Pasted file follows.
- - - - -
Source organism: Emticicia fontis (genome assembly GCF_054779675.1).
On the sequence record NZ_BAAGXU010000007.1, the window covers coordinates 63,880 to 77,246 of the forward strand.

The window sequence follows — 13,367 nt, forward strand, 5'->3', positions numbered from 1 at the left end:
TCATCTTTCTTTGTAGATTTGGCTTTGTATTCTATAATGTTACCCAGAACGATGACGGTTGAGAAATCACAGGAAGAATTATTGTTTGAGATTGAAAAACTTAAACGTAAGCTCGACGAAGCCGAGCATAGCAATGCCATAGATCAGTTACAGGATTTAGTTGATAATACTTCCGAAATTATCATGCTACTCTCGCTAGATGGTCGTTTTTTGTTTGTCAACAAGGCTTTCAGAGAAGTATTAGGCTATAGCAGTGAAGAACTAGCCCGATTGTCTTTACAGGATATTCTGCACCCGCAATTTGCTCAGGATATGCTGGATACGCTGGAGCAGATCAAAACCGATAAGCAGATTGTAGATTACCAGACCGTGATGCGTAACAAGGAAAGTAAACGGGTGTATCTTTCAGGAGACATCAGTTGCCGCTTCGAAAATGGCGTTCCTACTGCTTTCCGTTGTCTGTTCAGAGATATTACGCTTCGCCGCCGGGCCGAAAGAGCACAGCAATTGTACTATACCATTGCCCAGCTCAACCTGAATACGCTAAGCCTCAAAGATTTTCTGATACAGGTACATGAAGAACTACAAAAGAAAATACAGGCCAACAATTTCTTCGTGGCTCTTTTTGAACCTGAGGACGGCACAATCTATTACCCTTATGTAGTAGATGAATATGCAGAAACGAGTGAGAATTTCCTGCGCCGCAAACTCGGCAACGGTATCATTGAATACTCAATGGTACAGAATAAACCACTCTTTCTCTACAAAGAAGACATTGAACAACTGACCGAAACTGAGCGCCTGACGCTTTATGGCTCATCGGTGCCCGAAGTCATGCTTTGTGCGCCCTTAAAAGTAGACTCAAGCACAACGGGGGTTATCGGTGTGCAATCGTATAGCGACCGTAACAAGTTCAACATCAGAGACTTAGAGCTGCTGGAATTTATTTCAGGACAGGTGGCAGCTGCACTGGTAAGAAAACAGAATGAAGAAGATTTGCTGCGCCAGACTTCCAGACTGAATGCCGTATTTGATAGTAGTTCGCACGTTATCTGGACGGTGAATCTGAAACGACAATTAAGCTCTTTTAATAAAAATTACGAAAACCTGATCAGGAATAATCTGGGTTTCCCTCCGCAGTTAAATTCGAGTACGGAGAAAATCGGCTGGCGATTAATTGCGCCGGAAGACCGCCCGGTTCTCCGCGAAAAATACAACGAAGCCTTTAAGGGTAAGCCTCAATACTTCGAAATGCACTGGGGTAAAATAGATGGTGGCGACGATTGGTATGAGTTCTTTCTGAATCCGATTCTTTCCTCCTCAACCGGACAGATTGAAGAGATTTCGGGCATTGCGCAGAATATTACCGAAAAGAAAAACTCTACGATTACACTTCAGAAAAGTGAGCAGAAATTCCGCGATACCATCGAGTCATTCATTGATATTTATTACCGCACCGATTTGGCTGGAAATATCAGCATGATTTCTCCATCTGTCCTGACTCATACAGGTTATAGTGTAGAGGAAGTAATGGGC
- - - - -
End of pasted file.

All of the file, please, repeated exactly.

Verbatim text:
Source organism: Emticicia fontis (genome assembly GCF_054779675.1).
On the sequence record NZ_BAAGXU010000007.1, the window covers coordinates 63,880 to 77,246 of the forward strand.

The window sequence follows — 13,367 nt, forward strand, 5'->3', positions numbered from 1 at the left end:
TCATCTTTCTTTGTAGATTTGGCTTTGTATTCTATAATGTTACCCAGAACGATGACGGTTGAGAAATCACAGGAAGAATTATTGTTTGAGATTGAAAAACTTAAACGTAAGCTCGACGAAGCCGAGCATAGCAATGCCATAGATCAGTTACAGGATTTAGTTGATAATACTTCCGAAATTATCATGCTACTCTCGCTAGATGGTCGTTTTTTGTTTGTCAACAAGGCTTTCAGAGAAGTATTAGGCTATAGCAGTGAAGAACTAGCCCGATTGTCTTTACAGGATATTCTGCACCCGCAATTTGCTCAGGATATGCTGGATACGCTGGAGCAGATCAAAACCGATAAGCAGATTGTAGATTACCAGACCGTGATGCGTAACAAGGAAAGTAAACGGGTGTATCTTTCAGGAGACATCAGTTGCCGCTTCGAAAATGGCGTTCCTACTGCTTTCCGTTGTCTGTTCAGAGATATTACGCTTCGCCGCCGGGCCGAAAGAGCACAGCAATTGTACTATACCATTGCCCAGCTCAACCTGAATACGCTAAGCCTCAAAGATTTTCTGATACAGGTACATGAAGAACTACAAAAGAAAATACAGGCCAACAATTTCTTCGTGGCTCTTTTTGAACCTGAGGACGGCACAATCTATTACCCTTATGTAGTAGATGAATATGCAGAAACGAGTGAGAATTTCCTGCGCCGCAAACTCGGCAACGGTATCATTGAATACTCAATGGTACAGAATAAACCACTCTTTCTCTACAAAGAAGACATTGAACAACTGACCGAAACTGAGCGCCTGACGCTTTATGGCTCATCGGTGCCCGAAGTCATGCTTTGTGCGCCCTTAAAAGTAGACTCAAGCACAACGGGGGTTATCGGTGTGCAATCGTATAGCGACCGTAACAAGTTCAACATCAGAGACTTAGAGCTGCTGGAATTTATTTCAGGACAGGTGGCAGCTGCACTGGTAAGAAAACAGAATGAAGAAGATTTGCTGCGCCAGACTTCCAGACTGAATGCCGTATTTGATAGTAGTTCGCACGTTATCTGGACGGTGAATCTGAAACGACAATTAAGCTCTTTTAATAAAAATTACGAAAACCTGATCAGGAATAATCTGGGTTTCCCTCCGCAGTTAAATTCGAGTACGGAGAAAATCGGCTGGCGATTAATTGCGCCGGAAGACCGCCCGGTTCTCCGCGAAAAATACAACGAAGCCTTTAAGGGTAAGCCTCAATACTTCGAAATGCACTGGGGTAAAATAGATGGTGGCGACGATTGGTATGAGTTCTTTCTGAATCCGATTCTTTCCTCCTCAACCGGACAGATTGAAGAGATTTCGGGCATTGCGCAGAATATTACCGAAAAGAAAAACTCTACGATTACACTTCAGAAAAGTGAGCAGAAATTCCGCGATACCATCGAGTCATTCATTGATATTTATTACCGCACCGATTTGGCTGGAAATATCAGCATGATTTCTCCATCTGTCCTGACTCATACAGGTTATAGTGTAGAGGAAGTAATGGGC